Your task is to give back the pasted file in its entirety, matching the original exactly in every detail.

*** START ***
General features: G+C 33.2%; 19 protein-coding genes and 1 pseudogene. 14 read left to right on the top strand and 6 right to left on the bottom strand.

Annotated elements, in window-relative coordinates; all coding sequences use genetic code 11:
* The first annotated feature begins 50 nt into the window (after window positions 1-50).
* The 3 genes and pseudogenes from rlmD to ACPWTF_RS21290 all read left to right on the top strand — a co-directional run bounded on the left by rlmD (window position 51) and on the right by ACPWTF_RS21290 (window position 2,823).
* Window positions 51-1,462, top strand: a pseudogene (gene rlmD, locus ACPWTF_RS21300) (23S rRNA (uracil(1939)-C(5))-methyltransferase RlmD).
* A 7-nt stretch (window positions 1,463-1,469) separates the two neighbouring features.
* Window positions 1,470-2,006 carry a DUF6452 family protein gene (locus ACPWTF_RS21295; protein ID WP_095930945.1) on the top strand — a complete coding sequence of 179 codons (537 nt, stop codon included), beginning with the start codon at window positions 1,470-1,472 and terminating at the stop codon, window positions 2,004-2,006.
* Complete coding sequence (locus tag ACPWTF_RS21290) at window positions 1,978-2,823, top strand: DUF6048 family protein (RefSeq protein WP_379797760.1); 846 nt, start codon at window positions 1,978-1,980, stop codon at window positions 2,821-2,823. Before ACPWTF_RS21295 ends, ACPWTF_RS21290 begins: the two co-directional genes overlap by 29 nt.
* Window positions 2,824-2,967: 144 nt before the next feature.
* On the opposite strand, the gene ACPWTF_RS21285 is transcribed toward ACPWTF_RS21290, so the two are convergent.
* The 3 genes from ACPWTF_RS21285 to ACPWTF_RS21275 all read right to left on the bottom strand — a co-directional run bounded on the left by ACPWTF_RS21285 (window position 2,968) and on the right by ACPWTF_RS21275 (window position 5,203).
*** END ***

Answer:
General features: G+C 33.2%; 19 protein-coding genes and 1 pseudogene. 14 read left to right on the top strand and 6 right to left on the bottom strand.

Annotated elements, in window-relative coordinates; all coding sequences use genetic code 11:
* The first annotated feature begins 50 nt into the window (after window positions 1-50).
* The 3 genes and pseudogenes from rlmD to ACPWTF_RS21290 all read left to right on the top strand — a co-directional run bounded on the left by rlmD (window position 51) and on the right by ACPWTF_RS21290 (window position 2,823).
* Window positions 51-1,462, top strand: a pseudogene (gene rlmD, locus ACPWTF_RS21300) (23S rRNA (uracil(1939)-C(5))-methyltransferase RlmD).
* A 7-nt stretch (window positions 1,463-1,469) separates the two neighbouring features.
* Window positions 1,470-2,006 carry a DUF6452 family protein gene (locus ACPWTF_RS21295; protein ID WP_095930945.1) on the top strand — a complete coding sequence of 179 codons (537 nt, stop codon included), beginning with the start codon at window positions 1,470-1,472 and terminating at the stop codon, window positions 2,004-2,006.
* Complete coding sequence (locus tag ACPWTF_RS21290) at window positions 1,978-2,823, top strand: DUF6048 family protein (RefSeq protein WP_379797760.1); 846 nt, start codon at window positions 1,978-1,980, stop codon at window positions 2,821-2,823. Before ACPWTF_RS21295 ends, ACPWTF_RS21290 begins: the two co-directional genes overlap by 29 nt.
* Window positions 2,824-2,967: 144 nt before the next feature.
* On the opposite strand, the gene ACPWTF_RS21285 is transcribed toward ACPWTF_RS21290, so the two are convergent.
* The 3 genes from ACPWTF_RS21285 to ACPWTF_RS21275 all read right to left on the bottom strand — a co-directional run bounded on the left by ACPWTF_RS21285 (window position 2,968) and on the right by ACPWTF_RS21275 (window position 5,203).